Film Noir Review: The Long Goodbye (1973)

“That’s you Marlowe. You’ll never learn, you’re a born loser.”

In the pantheon of great film detectives, Philip Marlowe stands alone. Sam Spade might have been first, and Mike Hammer might have more in common with the action heroes that are still prevalent today, but Marlowe, with his caustic demeanor and rigid moral code, is the definitive model. He was created by Raymond Chandler, the most articulate and iconic of pulp writers, and his stories have served as the basis for every detective homage (and parody) that’s materialized over the past several decades.

Given the stature of the character, one might assume that Marlowe is an impenetrable source; when in reality, he’s been one of the most versatile and malleable characters in film noir history. There are close to a dozen Marlowe adaptations, and besides his penchant for smoking, they all differ wildly in tone and character. 1946’s The Big Sleep was a glossy affair that gave Marlowe the magnetism and charisma of the actor who played him, Humphrey Bogart. 1969’s Marlowe was an attempt to capitalize on the James Bond craze with the quiet, reticent swagger of James Garner, while 1975’s Farewell, My Lovely veered into faded nostalgia by way of an aging, unimpressed Robert Mitchum.

The film's appropriately zany poster.

The film’s appropriately zany poster.

But no version of Marlowe breaks the mold as completely and unapologetically as 1973’s The Long Goodbye. A critical flop upon its release, the film dared to present the character as something we had never seen before: a loser. The Marlowe we know and love is a pulp superhero, a handsome loner who constantly outsmarts the femme fatales and the gangsters he encounters. The Marlowe presented here is a bumbling deadbeat, a guy who can’t even talk his cat into eating a knockoff brand of cat food. Chandler would surely have rolled over in his grave had he seen what mumbler Elliott Gould did with his articulate shamus.

I was similarly taken aback the first time I stumbled about The Long Goodbye. The 1953 novel upon which the film is based is arguably Chandler’s best, with tight prose and a genuine character arc that makes it unique among Marlowe’s cases. To me, the notion of director Robert Altman and screenwriter Leigh Brackett (who co-wrote the screenplay for The Big Sleep) switching these beats out with lucid ramblings was more frustrating than if they had never adapted the novel in the first place. I resented its placement among the other Marlowe films, and refused to see it.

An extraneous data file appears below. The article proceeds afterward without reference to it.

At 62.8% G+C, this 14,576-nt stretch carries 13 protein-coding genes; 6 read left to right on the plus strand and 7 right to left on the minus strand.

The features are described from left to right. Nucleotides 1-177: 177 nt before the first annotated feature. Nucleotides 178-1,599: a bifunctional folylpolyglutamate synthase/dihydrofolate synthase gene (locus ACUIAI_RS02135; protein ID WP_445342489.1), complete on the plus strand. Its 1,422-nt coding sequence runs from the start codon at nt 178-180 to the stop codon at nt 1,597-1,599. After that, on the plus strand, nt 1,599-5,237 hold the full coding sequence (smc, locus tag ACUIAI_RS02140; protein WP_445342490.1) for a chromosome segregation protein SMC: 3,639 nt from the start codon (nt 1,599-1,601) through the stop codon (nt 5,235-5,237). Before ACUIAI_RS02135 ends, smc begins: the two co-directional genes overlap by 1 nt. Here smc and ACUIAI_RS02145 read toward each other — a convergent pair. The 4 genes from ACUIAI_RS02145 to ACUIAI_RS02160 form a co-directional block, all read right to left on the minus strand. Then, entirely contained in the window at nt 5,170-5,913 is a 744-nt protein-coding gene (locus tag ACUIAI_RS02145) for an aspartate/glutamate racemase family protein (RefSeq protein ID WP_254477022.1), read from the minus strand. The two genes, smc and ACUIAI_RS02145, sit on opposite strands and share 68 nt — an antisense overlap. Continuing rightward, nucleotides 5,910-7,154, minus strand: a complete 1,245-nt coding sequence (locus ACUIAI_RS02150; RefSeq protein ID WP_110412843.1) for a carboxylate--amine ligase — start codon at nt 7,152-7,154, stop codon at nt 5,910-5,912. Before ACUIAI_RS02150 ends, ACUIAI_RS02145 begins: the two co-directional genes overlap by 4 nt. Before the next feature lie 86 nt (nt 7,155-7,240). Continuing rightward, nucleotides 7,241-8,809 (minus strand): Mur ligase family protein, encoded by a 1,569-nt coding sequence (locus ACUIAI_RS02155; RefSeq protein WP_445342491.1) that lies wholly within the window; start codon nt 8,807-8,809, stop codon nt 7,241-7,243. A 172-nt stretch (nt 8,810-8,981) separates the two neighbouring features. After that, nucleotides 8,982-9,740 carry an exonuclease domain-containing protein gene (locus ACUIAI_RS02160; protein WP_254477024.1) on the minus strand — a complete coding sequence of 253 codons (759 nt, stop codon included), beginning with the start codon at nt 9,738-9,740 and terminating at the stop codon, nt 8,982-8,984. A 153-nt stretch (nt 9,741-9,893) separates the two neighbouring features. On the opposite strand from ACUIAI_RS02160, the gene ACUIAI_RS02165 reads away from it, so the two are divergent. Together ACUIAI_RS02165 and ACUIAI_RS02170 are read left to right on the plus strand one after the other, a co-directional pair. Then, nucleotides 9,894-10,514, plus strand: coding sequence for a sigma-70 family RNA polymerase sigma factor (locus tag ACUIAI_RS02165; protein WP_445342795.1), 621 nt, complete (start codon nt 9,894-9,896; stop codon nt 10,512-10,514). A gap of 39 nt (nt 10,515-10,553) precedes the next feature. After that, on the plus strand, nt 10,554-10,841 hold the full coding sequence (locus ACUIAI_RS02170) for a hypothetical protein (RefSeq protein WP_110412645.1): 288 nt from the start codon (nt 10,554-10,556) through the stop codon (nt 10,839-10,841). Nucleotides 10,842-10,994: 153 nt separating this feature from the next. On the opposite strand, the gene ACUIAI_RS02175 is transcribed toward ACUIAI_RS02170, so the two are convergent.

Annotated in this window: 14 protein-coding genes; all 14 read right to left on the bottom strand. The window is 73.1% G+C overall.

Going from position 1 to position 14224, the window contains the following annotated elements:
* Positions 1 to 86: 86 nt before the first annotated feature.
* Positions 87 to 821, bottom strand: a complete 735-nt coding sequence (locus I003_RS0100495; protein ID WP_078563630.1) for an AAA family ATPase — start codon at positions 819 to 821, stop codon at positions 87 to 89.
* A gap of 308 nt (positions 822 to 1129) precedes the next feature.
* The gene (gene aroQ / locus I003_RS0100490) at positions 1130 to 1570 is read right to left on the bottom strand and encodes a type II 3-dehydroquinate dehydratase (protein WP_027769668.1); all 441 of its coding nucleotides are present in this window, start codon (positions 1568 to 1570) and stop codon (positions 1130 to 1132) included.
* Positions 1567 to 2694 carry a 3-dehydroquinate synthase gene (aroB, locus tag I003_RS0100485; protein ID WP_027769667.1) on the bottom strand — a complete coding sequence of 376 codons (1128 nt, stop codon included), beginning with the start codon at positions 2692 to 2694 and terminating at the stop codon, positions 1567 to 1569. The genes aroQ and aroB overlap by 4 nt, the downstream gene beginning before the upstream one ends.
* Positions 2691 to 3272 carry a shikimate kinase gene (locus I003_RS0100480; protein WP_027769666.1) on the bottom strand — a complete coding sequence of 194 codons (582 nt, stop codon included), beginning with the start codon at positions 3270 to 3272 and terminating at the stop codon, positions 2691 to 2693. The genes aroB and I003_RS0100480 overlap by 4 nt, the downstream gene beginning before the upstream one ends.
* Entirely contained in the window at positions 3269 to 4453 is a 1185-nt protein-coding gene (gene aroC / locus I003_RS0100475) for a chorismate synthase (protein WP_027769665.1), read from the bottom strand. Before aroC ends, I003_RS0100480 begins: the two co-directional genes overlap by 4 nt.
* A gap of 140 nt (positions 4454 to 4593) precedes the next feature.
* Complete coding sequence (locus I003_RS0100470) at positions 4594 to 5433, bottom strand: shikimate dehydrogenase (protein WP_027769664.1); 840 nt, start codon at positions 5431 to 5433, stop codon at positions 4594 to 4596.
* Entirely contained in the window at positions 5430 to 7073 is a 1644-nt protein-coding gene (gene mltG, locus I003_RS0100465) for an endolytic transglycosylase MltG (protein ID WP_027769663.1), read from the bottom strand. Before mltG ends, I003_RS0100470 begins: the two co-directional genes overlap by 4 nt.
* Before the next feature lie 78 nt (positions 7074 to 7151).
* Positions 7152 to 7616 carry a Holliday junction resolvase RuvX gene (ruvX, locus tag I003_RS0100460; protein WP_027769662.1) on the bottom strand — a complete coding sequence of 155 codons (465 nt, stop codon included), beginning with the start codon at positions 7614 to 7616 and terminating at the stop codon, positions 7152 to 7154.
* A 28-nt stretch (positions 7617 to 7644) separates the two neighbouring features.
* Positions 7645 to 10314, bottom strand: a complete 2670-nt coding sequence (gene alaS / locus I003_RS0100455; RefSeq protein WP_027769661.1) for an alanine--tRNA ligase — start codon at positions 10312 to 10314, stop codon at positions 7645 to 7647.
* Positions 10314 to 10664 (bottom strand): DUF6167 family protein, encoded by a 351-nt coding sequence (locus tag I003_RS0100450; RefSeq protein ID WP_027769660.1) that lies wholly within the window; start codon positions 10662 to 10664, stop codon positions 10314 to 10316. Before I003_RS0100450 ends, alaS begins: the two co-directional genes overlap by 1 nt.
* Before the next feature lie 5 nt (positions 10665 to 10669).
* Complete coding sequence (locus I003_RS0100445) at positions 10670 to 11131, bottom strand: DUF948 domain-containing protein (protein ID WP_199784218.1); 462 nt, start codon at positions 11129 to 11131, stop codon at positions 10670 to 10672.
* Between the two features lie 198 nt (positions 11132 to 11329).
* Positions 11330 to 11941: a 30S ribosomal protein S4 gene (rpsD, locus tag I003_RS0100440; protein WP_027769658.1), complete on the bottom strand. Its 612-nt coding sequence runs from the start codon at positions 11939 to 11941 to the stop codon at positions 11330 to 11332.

Marlowe stumbles around looking for cat food.

Marlowe stumbles around looking for cat food.

A few years later, I caught The Long Goodbye on TCM. I was away from home, and therefore away from the luxury of choosing what I wanted to watch. I expected to groan my way through the opening scene, where Marlowe tries to buy cat food, but I didn’t. Whether it was my newfound appreciation for Altman’s work, or my increased awareness of film noir cliché, the scene hit me like a splash of cold water to the face. The Long Goodbye doesn’t ruin Marlowe, it reaffirms him. It stages a collision between the immovable object that is his character and the unstoppable force that is the paranoia and pot smoke of the hippie generation, and then films the results. Altman and Gould went as far as to call the character “Rip Van Marlowe” on set, the idea being that he’s a 1953 detective who wakes up in a 1973 world; a moral person who wakes up in an immoral society.

This subtext highlights the brilliance of Altman and Gould’s bizarre style. Marlowe wears a dark suit and a white shirt when everyone else has converted to bell bottoms and polyester. He still puffs tobacco, when everyone else has moved on to grass. He helps out a friend, Terry Lennox (Jim Bouton), when its painfully clear that Lennox has plans to leave him high and dry. He rebukes violence, even when he’s nearly tortured by a frenzied gangster (Mark Rydell). He wanders through a culture he doesn’t understand and makes no attempt to, as though convinced that it’s all just a strange dream. The faded, fuzzy cinematography of Vilmos Zsigmond and the unfamiliar L.A. locations further this detached feeling throughout the film.

Marlowe chats with the boisterous Roger Wade (Sterling Hayden).

Marlowe chats with the boisterous Roger Wade (Sterling Hayden).

Despite being the youngest actor to play Marlowe, Elliott Gould is the oldest soul, a quixotic figure who lives by the manta: “It’s okay with me.” His performance has a vulnerable, innocent quality that the other Marlowes lack, as though he’s refused to let the cruelty of his profession tarnish his outlook. It’s an unusual choice, especially for a film noir, but it’s one that ultimately works because of Gould’s sweet presence. Once you warm to his mumbled delivery, you’ll also find that Gould is the best when it comes to capturing Marlowe’s sociable nature.  As part of the character that’s rarely shown on film, Gould makes his banter with prison bums, henchmen, and hospital patients both comedic and strangely poignant.